As a little kid growing up in a little town in central Illinois, a daily highlight for me was the 8:21 AM of the arrival of the sleek and speedy, Chicago-bound CALIFORNIA ZEPHYR at the Kewanee train station. About once a year my mother, grandmother, Aunt Rose and little Phil would board that superliner for a 3-hour ride to the big city to visit Aunt Edie – always occupying a table in the dining car, and I, always ordering pancakes.

To this day I retain my childhood amazement with train travel, especially the pleasure of luxuriating for hours in the dining cars.

So it was that last summer Joanne and I – grandkids in tow – traveled through France and on to Barcelona aboard the glossy TGV trains, cruising along at 300KM/H (190 MPH)…all the while anticipating gracious lunches served by smartly uniformed stewards.

After all, some of our fondest travel experiences were aboard Europe’s grand trains.  Back in the day, Joanne and I traveled to Italy regularly on business for the Buca restaurants. We’d always fly Northwest Airlines to its European gateway, Frankfurt, then journey by rail to our final destination. Train dining at that time was serious business, with starched linens, silver service, the sound of clinking glassware, and meals prepared to order over open flames. As we rolled into the Alps, and finally through the Brenner Pass, gaping at the spectacular views, we’d assuage our souls with ample amounts of wine. Life was good.

Life got even better on other trips to visit our daughter who was living and working in Switzerland. After a short stay with Jennifer, Joanne and I would again book a train trip over the Alps – only these times we’d take a less direct route, heading east toward St. Moritz through the hair-raising Bernina Pass, savoring the breathtaking scenery and meticulously prepared dinners in equal measure.

Dining on five-course dinners in a full-scale, softly lit dining car as the Alps flash past your window is certainly a romantic experience. Maybe not quite as sensual as the famous dining car seduction in the film North by Northwest involving Cary Grant and Eva Marie Saint, but definitely worth booking a private cabin for.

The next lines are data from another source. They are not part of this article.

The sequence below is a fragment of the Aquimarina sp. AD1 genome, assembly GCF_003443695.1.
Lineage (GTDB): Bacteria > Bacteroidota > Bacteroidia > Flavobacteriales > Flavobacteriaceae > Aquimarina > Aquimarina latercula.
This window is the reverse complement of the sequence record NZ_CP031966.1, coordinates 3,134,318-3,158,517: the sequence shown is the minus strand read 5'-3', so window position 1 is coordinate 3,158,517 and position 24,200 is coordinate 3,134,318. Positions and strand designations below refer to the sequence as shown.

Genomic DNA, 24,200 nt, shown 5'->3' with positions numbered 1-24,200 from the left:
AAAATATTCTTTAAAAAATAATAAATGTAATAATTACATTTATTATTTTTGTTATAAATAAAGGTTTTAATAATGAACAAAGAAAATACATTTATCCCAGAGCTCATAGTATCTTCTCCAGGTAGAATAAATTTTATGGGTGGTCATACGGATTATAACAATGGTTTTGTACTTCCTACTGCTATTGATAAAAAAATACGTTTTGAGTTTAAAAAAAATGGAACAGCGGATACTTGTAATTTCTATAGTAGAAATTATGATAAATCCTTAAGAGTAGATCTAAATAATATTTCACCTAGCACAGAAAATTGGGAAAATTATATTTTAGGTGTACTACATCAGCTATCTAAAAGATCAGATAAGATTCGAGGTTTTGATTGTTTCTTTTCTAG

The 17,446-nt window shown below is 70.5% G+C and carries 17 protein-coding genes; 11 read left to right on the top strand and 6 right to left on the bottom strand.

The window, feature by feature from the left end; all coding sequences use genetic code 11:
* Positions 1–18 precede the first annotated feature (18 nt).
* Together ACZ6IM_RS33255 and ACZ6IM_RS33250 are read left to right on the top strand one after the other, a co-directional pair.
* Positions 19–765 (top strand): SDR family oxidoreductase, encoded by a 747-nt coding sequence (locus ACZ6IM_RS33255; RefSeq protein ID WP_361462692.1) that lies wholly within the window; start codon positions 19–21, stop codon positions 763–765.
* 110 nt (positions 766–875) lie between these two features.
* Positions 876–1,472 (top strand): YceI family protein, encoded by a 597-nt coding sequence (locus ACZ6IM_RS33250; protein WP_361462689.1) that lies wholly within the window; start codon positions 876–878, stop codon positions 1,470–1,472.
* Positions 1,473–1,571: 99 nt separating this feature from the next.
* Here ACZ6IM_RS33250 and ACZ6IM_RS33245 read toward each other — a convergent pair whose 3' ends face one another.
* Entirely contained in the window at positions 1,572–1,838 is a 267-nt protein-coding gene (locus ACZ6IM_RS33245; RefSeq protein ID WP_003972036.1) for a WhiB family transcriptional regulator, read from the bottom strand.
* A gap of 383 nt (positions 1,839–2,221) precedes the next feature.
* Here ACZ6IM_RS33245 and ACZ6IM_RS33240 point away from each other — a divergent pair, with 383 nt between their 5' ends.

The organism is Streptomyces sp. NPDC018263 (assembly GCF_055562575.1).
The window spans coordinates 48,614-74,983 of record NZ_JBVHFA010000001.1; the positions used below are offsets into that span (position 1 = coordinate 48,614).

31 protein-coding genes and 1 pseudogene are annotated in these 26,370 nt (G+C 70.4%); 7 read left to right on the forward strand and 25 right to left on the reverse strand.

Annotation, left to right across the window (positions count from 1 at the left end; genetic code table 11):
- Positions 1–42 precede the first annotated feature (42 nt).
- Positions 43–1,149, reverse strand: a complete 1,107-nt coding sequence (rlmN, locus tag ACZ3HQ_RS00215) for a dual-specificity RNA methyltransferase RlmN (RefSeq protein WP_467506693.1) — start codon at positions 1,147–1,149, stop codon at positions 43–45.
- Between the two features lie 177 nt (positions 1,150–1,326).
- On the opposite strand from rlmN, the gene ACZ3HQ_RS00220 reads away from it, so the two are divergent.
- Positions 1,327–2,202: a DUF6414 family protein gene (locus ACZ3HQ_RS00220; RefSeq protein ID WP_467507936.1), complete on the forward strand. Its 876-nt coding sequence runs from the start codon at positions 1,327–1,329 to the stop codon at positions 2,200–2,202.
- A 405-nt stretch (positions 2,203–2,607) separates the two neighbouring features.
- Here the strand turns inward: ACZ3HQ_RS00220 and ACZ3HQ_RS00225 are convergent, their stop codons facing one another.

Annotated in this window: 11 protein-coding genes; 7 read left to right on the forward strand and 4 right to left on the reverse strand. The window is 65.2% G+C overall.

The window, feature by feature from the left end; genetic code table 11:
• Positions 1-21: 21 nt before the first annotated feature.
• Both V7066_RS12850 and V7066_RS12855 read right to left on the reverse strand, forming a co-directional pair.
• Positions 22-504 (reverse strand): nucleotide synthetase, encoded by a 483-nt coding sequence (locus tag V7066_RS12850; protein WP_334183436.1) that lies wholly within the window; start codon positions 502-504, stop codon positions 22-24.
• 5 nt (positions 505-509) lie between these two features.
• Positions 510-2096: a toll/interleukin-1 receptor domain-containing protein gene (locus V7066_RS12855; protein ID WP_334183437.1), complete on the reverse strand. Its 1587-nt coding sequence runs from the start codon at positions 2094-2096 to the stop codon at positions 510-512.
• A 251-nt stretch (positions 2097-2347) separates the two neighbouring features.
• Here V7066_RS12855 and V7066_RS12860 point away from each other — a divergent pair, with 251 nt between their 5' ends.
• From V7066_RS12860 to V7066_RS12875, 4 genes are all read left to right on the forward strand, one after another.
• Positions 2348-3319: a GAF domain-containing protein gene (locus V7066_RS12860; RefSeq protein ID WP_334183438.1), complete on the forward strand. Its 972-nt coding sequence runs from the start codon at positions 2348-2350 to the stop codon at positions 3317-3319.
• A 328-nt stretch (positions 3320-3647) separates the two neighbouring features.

In 1974, Agatha Christie’s Murder on the Orient Express introduced movie audiences to the glamour and elegance of perhaps the world’s most famous train. Watching Albert Finney confidently assert “I am probably the best detective in the world,” I wondered if it was Hercule Poirot’s self-possession that got Mrs. Hubbard all hot and bothered – or was she in thrall to the silk-swathed luxury of the train? All I knew is that one day I, too, would travel on the Orient Express (with Joanne as my Lauren Bacall).

Some years later while in London, we discovered that we could book a lunch trip on the Orient Express as it embarked from Victoria Station on its three-day journey to Istanbul.


Well, the train (known as the Belmond Orient Express in England) leaves London around 11:30 AM. Champagne in their private boarding lounge at Victoria Station awaits. The train arrives two-and-a-half hours later at Folkestone Harbor on the southern coast of England – giving you just enough time to enjoy a lavish, Champagne-soaked lunch. From Folkestone, Joanne and I took a chartered motor coach back to London.  Passengers who are continuing on to Istanbul cross the Chunnel on the Eurotunnel train. And upon arriving in Calais, France, they board the Venice Simplon Orient Express to continue on their adventure.

Having tasted the experience of traveling – not just across England but back in time – on the most storied 5-star vintage train carriages in the world, we decided a few years later (on our anniversary or something) to actually do the Full Monty and book the train’s Asian sister, called The Eastern and Orient Express, for a trip from Bangkok to Singapore through the lush jungles and greenery of Thailand and Malaysia. With heavenly, mouthwatering cuisine, romantic mood lighting and crisp sheets, it gave new meaning to “civilized travel.”

And NO, it didn’t break the budget. You see, we saved on two nights in a hotel and all meals were included as well as transportation for two to Singapore (900 miles).

So how was our more recent experience on the TGV?

First class in every way – EXCEPT IN THE DINING CARS!!

It appears that nationalization has infected train transportation and has set out to diminish the experience of travelers. Today there are no sit-down dining options save for one meal period, during which you’re served airline-style at your seat. The Pullman style full-service dining car has been replaced with what is called a “Buffet Car,” where you line up, order, pay and STAND UP to eat. And eat, you shall: carb after oil-drenched carb.  Sugar, sugar and more sugar.  Salt, salt and more salt. At least you cover the railroad three basic food groups….GREASE, DOUGH and SUGAR.

I’m reminded of the London Guardian’s restaurant critic, Jay Rayner, as he commented on a breakfast that he recently endured on a train. “The croissant was so flaccid that no form of culinary Viagra would ever get it to stand up again.”



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